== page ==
Challenges to re-embedding food systems : tracing the decline and revival of a farmers’ market on the edge Public Deposited

http://ir.library.oregonstate.edu/concern/graduate_thesis_or_dissertations/cv43nz816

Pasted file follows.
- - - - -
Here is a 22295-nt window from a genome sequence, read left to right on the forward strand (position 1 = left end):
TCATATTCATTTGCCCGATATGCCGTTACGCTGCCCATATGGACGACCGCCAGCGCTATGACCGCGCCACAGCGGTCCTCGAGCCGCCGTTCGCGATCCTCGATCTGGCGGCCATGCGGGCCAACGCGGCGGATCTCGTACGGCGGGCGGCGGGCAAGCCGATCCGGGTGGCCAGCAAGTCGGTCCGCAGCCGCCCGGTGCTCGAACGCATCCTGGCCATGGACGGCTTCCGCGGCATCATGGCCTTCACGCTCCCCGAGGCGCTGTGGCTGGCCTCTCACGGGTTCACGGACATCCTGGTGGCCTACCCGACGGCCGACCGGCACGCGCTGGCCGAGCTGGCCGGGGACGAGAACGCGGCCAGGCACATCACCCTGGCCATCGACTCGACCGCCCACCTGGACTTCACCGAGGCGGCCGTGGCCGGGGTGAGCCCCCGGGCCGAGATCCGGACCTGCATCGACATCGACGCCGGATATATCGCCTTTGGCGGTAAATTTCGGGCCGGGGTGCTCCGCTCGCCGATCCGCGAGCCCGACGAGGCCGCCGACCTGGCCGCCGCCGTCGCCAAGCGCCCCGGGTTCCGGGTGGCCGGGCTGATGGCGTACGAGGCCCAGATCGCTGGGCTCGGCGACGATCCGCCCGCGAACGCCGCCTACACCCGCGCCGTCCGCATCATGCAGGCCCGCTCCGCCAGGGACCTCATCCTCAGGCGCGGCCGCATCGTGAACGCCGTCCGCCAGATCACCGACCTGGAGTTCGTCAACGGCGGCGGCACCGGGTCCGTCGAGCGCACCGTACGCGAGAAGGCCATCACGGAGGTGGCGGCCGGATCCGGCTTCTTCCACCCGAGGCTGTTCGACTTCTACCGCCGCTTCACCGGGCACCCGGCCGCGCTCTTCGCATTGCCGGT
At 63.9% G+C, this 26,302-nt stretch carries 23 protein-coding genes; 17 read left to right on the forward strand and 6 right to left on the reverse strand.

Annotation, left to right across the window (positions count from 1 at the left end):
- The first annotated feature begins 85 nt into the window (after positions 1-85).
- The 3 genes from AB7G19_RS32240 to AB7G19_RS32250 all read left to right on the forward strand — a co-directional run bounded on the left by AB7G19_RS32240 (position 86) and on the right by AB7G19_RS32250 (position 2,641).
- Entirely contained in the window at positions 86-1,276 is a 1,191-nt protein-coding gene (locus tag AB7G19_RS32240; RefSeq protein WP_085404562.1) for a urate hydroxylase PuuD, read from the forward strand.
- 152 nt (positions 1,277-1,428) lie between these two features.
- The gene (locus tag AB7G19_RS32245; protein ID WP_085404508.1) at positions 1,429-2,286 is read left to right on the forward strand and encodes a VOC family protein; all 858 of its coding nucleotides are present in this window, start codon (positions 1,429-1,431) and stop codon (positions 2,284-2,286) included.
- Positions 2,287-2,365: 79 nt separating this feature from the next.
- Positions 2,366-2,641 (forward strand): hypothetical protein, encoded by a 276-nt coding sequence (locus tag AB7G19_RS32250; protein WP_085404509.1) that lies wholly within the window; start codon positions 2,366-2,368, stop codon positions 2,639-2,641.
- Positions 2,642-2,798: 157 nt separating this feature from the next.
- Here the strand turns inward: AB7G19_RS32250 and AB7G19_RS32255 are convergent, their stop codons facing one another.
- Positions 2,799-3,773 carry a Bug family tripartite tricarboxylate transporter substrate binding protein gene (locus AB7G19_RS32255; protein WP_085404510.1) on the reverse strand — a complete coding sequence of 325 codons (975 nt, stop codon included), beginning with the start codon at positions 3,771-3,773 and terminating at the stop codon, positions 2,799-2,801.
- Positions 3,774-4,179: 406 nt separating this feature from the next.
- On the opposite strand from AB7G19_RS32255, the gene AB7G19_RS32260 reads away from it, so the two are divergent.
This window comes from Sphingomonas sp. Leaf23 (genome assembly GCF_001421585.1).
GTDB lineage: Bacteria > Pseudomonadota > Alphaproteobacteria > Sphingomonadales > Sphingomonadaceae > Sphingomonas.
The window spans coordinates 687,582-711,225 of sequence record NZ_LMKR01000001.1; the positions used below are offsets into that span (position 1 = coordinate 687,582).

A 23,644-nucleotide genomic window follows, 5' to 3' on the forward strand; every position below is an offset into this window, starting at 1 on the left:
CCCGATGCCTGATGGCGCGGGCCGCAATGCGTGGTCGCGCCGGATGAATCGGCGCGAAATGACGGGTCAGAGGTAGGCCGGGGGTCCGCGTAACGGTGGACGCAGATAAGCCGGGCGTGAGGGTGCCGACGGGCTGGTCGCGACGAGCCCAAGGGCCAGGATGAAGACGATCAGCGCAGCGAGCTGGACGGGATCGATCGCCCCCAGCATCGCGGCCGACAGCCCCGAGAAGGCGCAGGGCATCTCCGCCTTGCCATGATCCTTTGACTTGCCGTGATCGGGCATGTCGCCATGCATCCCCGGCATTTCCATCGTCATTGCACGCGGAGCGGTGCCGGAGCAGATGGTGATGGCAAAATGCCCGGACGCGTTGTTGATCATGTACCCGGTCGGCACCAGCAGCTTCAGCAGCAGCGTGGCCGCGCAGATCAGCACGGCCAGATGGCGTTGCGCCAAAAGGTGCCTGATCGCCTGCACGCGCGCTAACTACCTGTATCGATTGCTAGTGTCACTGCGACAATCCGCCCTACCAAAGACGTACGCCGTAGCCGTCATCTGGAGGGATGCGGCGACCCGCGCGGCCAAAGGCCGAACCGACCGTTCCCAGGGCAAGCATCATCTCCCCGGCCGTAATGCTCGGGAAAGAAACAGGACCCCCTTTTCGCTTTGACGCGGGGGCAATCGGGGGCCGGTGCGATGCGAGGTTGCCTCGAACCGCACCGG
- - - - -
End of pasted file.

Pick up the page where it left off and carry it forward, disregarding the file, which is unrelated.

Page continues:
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  • A number of researchers view farmers’ markets as an appropriate vehicle for re-embedding food markets into communities (O’Hara & Stagl, 2001, Feenstra, 2002, Lyson, 2005). Amidst astounding growth in the number of farmers’ markets in the United States in recent decades, many markets struggle and fail. Recent research suggests that farmers’ markets, especially new markets, have high failure rates. This thesis seeks to understand farmers’ market failure by examining a well-established market in distress. Because the market had not yet reached the point of failure and efforts at revitalization were underway, it provided a unique research setting. Based on multiple sources of data, including ethnographic interviews, participant observation, and an analysis of the market’s current and historical records, this research presents a holistic accounting of the specific interactions and processes that have taken place with this farmers’ market since its early days. The market experienced a decline in both customer and vendor numbers, as well as in its overall scale. A number of factors contributed to the market’s problems, including management issues, difficulty recruiting and aligning vendors and customers, and community level influences such as a declining downtown business sector and inadequate city support for the market. These factors created a vulnerable market, and environmental issues in 2005 moved it into crisis. The market’s efforts at revitalization are documented, revealing the challenges smaller markets with few resources face. Data collection was essential in both understanding and monitoring this market. Community embeddedness emerged as crucial to sustaining and reviving this farmers’ market, which lacked it for a variety of reasons relating to regional, community-level, and internal issues. Recommendations relate to finding a consistent site manager from the community who can work on educating the community and building collaborations with private and public organizations.
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